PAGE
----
Even a short run 'can lower risk of early death', researchers say

People who run have a significantly lower risk of an earlier death, researchers say.

No matter how far you run, no matter how fast and no matter how often - the analysts found "substantial" health benefits could be seen at population level if more people laced up their trainers, even just for a short jog.

Data from 14 studies was collected, with a sample of 233,149 people. Those who were analysed had had their health monitored for between 5.5 and 35 years.

When the study data was pooled, any amount of running was associated with a 27% lower risk of death from all causers over the period of study for both sexes, compared to non-runners.

Putting your trainers on and heading out for a jog could benefit your health. Credit: PA

The study also linked running to a 30% lower risk of death from cardiovascular disease, as well as a 23% lower risk of death from cancer.

The researchers concluded: "Increased rates of participation in running, regardless of its dose would probably lead to substantial improvements in population health and longevity.

"Any amount of running, even just once a week, is better than no running, but higher doses of running may not necessarily be associated with greater mortality benefits."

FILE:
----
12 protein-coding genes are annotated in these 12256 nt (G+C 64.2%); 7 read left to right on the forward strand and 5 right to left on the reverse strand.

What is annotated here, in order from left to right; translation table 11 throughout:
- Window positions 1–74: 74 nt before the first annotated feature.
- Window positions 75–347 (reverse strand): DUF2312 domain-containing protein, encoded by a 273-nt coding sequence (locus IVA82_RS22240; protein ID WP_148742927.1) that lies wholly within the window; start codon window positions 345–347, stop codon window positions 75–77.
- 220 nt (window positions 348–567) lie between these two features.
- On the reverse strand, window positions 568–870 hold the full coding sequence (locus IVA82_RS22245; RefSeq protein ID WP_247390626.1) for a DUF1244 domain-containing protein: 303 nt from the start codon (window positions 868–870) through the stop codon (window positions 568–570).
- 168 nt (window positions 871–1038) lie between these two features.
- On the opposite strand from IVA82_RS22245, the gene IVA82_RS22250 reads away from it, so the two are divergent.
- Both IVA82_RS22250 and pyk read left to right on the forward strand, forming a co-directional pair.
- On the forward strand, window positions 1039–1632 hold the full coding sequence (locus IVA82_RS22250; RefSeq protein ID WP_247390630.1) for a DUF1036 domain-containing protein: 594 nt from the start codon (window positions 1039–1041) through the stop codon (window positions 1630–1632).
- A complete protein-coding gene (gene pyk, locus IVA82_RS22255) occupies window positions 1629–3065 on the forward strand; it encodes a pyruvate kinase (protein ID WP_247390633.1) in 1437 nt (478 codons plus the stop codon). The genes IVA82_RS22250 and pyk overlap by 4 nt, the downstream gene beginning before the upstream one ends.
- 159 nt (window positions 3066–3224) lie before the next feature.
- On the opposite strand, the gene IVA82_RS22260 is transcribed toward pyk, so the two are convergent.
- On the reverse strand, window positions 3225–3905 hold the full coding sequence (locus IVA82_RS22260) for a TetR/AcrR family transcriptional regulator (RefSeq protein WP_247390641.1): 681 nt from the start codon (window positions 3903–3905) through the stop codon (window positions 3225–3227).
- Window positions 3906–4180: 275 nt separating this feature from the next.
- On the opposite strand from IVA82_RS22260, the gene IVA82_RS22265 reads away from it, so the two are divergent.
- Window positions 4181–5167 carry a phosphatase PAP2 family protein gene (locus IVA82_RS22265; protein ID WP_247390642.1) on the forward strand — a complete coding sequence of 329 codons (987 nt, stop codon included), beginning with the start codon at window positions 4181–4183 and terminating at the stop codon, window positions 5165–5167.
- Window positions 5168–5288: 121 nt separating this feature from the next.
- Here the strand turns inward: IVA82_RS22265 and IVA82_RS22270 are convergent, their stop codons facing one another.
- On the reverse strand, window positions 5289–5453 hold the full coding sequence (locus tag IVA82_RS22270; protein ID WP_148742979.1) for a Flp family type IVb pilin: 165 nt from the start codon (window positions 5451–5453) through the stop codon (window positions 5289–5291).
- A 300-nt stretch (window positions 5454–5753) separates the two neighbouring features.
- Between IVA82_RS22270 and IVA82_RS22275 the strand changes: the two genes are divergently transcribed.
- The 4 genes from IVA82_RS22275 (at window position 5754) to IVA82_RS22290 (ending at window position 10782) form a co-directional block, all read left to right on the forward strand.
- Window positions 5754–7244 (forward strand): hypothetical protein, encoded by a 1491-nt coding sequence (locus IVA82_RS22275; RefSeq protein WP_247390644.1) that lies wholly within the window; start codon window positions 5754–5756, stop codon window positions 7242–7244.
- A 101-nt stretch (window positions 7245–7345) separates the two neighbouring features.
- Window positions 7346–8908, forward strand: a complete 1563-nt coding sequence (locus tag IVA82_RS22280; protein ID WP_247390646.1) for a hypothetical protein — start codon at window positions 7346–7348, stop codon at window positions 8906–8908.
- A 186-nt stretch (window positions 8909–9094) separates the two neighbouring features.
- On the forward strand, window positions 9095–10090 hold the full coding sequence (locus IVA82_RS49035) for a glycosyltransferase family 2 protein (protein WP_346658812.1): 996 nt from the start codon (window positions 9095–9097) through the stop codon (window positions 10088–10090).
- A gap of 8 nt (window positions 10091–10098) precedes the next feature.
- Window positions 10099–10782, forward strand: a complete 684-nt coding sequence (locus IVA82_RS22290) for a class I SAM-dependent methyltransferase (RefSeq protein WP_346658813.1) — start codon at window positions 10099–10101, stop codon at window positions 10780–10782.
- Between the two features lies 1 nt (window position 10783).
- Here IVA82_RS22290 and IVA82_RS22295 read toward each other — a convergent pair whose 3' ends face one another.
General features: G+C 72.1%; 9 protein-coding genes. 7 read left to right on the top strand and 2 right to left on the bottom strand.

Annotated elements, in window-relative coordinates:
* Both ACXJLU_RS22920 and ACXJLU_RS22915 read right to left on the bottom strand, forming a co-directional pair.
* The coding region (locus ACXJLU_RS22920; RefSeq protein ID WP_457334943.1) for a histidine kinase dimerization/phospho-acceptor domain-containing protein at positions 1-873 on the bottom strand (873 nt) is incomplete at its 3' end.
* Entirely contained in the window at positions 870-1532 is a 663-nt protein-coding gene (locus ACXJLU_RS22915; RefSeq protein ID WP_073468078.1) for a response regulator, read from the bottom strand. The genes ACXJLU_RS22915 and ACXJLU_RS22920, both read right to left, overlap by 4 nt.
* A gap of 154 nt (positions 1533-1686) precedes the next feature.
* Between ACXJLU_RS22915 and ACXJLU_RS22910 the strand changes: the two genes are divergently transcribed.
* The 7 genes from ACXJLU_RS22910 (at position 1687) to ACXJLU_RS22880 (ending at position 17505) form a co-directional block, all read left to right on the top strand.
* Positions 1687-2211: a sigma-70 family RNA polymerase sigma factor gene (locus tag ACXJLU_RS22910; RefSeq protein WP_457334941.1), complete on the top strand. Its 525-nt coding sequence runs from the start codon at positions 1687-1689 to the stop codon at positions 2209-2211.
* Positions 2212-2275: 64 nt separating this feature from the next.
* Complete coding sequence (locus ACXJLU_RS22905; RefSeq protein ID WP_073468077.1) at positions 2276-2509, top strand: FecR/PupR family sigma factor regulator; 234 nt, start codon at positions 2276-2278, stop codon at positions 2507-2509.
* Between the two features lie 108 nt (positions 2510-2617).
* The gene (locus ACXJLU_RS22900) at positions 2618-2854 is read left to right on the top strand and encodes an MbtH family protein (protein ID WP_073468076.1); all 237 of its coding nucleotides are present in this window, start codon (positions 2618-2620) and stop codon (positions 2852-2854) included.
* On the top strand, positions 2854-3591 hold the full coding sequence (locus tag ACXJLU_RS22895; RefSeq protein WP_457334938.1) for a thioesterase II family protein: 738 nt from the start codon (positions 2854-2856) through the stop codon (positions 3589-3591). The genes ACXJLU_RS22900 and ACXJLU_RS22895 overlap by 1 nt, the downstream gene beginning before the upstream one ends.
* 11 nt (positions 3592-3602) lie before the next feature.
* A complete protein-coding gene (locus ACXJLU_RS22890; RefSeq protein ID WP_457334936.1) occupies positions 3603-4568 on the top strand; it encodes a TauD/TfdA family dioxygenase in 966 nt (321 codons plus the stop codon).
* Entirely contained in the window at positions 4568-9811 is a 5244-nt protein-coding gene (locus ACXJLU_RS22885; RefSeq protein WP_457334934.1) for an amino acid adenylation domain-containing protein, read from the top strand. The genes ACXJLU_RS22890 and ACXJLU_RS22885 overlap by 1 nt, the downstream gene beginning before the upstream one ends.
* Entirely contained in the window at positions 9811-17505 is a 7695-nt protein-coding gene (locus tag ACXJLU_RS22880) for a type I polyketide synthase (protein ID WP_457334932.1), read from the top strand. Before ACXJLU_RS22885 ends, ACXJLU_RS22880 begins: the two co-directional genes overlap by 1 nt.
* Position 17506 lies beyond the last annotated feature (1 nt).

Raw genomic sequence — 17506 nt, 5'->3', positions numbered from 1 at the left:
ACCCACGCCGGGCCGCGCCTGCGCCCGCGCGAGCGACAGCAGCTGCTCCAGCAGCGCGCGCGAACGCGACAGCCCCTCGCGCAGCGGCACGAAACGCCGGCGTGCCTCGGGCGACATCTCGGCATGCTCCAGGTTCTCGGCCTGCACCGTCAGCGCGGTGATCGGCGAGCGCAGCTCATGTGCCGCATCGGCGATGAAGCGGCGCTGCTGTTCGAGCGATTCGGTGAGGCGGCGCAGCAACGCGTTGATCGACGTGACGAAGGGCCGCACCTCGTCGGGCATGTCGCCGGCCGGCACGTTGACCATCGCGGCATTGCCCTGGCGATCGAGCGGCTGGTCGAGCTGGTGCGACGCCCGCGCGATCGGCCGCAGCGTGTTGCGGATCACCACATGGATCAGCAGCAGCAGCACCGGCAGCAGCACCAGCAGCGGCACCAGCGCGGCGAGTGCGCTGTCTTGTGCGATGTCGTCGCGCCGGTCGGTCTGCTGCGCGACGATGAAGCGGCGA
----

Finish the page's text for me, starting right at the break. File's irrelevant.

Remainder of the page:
Even running just once a week or less frequently, for less than 50 minutes each time, and at a pace lower than six miles (eight km) an hour was linked to significant health benefits.

The study found even a short amount of exercise and lower the risk of early death. Credit: PA

Upping the running "dose" was not associated with a further lowering of the risk of death from any cause, the analysis showed.

The experts said that, while vigorous exertion has been linked to sudden cardiac death, the mortality benefit of running outweighs the risk.

Doctors should decide on a case-by-case basis whether to prescribe the activity, as it may not be suitable for all populations and is linked to a higher injury risk, they added.

The authors cautioned that the study cannot establish cause and that the number of studies was small, with methods varying considerably.

Future research should utilise the data held by activity trackers to assess running habits and the benefits, the said.

The paper is published in the British Journal of Sports Medicine.